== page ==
Urge those whom the individual is close to, to visit and interact. Encourage as active a social life as is possible.

This can be very difficult in the early stages of dementia… as apathy and lack of motivation are common issues.

Maintaining family and social contacts will :

Stimulate the mind

Enhance the mood

And provide an activity.

This strategy may delay the cognitive decline in your family member with dementia. It’s a great dementia home care technique.

Don’t anticipate reasonable/rational behavior

The individual’s capability to be reasonable starts to fade as dementia progresses. This occurs because of parts of the brain deteriorate.

Understanding and anticipating unreasonable behavior is now an everyday challenge.

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Expect memory loss over time

Many individuals with dementia will completely lose their memories. This occurs in the end stage of the illness.

They will lose memories and functions that will never return.

These include:

  • Once-familiar family members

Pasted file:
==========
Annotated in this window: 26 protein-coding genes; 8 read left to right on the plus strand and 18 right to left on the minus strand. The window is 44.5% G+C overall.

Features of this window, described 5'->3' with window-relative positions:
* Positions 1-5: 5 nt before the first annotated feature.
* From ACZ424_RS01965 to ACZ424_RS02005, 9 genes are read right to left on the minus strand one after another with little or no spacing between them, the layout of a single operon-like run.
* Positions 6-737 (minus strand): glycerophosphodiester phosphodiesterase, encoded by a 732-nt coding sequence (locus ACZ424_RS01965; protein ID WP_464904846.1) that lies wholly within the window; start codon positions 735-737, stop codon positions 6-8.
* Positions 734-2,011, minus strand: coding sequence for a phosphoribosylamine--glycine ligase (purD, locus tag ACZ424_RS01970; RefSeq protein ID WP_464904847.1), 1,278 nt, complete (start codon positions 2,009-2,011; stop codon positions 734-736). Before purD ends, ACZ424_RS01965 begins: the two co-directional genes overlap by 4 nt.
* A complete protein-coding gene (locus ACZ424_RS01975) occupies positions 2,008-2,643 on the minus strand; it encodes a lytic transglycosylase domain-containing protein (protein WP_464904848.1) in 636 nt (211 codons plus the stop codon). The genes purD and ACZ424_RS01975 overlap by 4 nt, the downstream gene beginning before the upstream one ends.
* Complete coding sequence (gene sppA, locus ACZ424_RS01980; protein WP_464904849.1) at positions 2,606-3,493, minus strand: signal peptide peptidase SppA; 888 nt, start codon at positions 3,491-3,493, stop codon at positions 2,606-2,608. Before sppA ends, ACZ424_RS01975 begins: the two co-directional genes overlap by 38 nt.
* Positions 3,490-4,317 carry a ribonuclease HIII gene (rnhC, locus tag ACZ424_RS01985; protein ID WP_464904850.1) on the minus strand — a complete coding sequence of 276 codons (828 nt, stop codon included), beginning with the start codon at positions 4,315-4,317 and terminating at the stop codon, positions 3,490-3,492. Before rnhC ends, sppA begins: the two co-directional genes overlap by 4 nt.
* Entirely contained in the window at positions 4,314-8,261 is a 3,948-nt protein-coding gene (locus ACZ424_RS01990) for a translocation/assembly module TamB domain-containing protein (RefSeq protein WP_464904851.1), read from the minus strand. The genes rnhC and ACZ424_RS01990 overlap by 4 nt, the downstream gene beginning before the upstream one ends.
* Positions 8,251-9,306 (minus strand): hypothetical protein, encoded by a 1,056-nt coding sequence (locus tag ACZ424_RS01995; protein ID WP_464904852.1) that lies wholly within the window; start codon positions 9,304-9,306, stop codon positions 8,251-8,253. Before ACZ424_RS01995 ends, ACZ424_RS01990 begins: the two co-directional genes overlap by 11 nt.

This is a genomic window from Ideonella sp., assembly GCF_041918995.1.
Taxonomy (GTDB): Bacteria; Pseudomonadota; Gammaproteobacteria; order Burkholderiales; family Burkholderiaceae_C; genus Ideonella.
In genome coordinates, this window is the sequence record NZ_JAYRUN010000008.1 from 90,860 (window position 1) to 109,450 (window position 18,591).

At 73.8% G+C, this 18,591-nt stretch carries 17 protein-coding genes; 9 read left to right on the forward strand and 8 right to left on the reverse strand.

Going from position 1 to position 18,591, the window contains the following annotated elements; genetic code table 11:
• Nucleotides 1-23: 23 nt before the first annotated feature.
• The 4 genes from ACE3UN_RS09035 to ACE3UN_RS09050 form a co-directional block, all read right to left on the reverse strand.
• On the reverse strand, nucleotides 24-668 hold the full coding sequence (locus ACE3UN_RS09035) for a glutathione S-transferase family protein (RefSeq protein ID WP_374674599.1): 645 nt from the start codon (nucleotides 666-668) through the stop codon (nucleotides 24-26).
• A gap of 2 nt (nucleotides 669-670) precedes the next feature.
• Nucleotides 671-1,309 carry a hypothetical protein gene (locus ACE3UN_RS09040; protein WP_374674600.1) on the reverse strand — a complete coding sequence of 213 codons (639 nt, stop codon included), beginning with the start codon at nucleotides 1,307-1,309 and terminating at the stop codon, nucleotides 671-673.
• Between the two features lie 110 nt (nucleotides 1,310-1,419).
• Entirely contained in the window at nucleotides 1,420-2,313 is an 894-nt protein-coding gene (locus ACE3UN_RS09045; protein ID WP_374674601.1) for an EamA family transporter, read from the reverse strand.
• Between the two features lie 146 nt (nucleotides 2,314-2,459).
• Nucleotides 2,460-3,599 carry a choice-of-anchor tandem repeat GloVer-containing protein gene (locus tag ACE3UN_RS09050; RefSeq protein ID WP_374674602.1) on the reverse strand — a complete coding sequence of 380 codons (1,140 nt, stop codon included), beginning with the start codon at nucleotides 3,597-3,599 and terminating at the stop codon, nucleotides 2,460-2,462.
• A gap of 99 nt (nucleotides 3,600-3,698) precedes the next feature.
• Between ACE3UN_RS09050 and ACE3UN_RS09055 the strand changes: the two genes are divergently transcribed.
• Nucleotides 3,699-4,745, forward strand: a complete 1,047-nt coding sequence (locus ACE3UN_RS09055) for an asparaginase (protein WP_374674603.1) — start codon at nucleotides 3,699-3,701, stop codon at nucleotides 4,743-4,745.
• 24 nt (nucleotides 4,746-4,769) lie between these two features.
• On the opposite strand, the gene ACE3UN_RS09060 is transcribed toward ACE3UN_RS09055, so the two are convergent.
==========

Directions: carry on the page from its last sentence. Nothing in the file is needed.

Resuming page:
• Faces of caregivers and pals
  • Easy tasks they practiced in the past
  • Fundamental bodily functions

This is one of the most challenging concerns for those associated with dementia home care to accept. At  we have some ideas on ways to make the most of this heart-wrenching time.

Activity goal for the dementia patient should to be enjoyment, not accomplishment

There’s nothing wrong with goal setting and achievement. In fact, when going through treatment (speech, occupational, physical) accomplishment is essential.

Restoring lost function or overcoming new obstacles connected to injuries or new medical conditions… are realistic goals.

The goal for the individual with dementia is:

Balancing health

And satisfaction of life

Not striving to focus on goals and accomplishments.

Use “mirroring” strategies

Those with dementia not only forget to do certain things, they forget the best ways to do them.

Generally, they wish to cooperate, but do not understand how to do the task at hand.

This triggers aggravation and anxiety.

This, in turn, can cause troubles in your dementia home care strategies. Be a “reflection in a mirror”, as it were, by showing to them ways to do the job you want them to do. You can make believe to brush your teeth to show how they can brush their teeth. This strategy, if properly executed, can make your task of getting task done a great deal easier.